Democrats Shoot Down $1.5T Pandemic Stimulus Compromise

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by Tyler Durden
Tuesday, Sep 15, 2020 - 02:26 PM

Update (1425ET): In what should be a surprise to nobody, House Democrats have completely shot down the $1.5 trillion bipartisan compromise for pandemic relief, arguing "When it comes to bolstering the public health system, supporting state and local governments, and assisting struggling families, the Problem Solvers’ proposal leaves too many needs unmet."

"... The health and economic crisis demands action. That will require President Trump and Republican leaders to come back to the table and work with Democrats to save lives and livelihoods," the Democrats continue.

Full statement here.

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A bipartisan group of 50 House lawmakers will release a $1.52 trillion pandemic stimulus proposal, in the hopes of breaking a months-long deadlock over the next round of relief, according to Bloomberg.

The Problem Solvers Caucus, which has negotiated for weeks with the knowledge of the White House and party leadership will announce detail their plan in an 11 a.m. news conference. Notably, Treasury Secretary Steven Mnuchin hinted at the discussions last month - noting that the White House could accept a $1.5 trillion deal.

The caucus proposal offers key compromises on the two thorniest issues in the stalled talks between congressional Democrats and the Trump administration. On aid to state and local governments, the group is backing about $500 billion, splitting the difference between the $915 billion sought by Speaker Nancy Pelosi and Senate Minority Leader Chuck Schumer, and the $150 billion put forward by the White House. -Bloomberg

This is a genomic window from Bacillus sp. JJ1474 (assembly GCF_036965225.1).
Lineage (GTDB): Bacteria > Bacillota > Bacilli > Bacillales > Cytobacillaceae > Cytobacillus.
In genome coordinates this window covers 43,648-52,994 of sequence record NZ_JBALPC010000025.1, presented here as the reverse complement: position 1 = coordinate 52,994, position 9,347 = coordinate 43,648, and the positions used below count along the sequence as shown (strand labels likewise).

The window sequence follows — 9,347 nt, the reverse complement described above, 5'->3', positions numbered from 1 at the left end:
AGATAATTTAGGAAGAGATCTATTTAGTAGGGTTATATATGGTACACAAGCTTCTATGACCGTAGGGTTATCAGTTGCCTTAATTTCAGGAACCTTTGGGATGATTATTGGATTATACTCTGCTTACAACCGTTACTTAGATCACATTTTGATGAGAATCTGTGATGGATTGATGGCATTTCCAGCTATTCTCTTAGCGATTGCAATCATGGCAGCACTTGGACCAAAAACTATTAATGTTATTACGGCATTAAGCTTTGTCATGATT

The group is proposing a $450 per week unemployment insurance extension for eight weeks, which would then convert to a formula to cap payments at 100% of wages or $600 per week, whichever is lower. Democrats have lobbied for $600 per week, while the White House has sought $300 per week - arguing that more money would discourage people from seeking work.

What's more, a $1,200 direct stimulus payment is included in the new proposal - along with a $500 per child benefit.

The “March to Common Ground” framework, led by Caucus co-chairs Tom Reed, a New York Republican and Josh Gottheimer, a New Jersey Democrat, also contains money for Covid-19 testing, schools and childcare, small business relief. It would also link relief to economic metrics, reducing aid if the pandemic abates or extending it if it worsens. -Bloomberg

The new plan comes as negotiations between House Speaker Nancy Pelosi (D-CA), Senate Minority Leader Chuck Schumer (D-NY) and White House Chief of Staff Mark Meadows broke down on August 7 - with Democrats insisting on a $2.2 trillion package, and the White House looking to cap it at $1.1 trillion.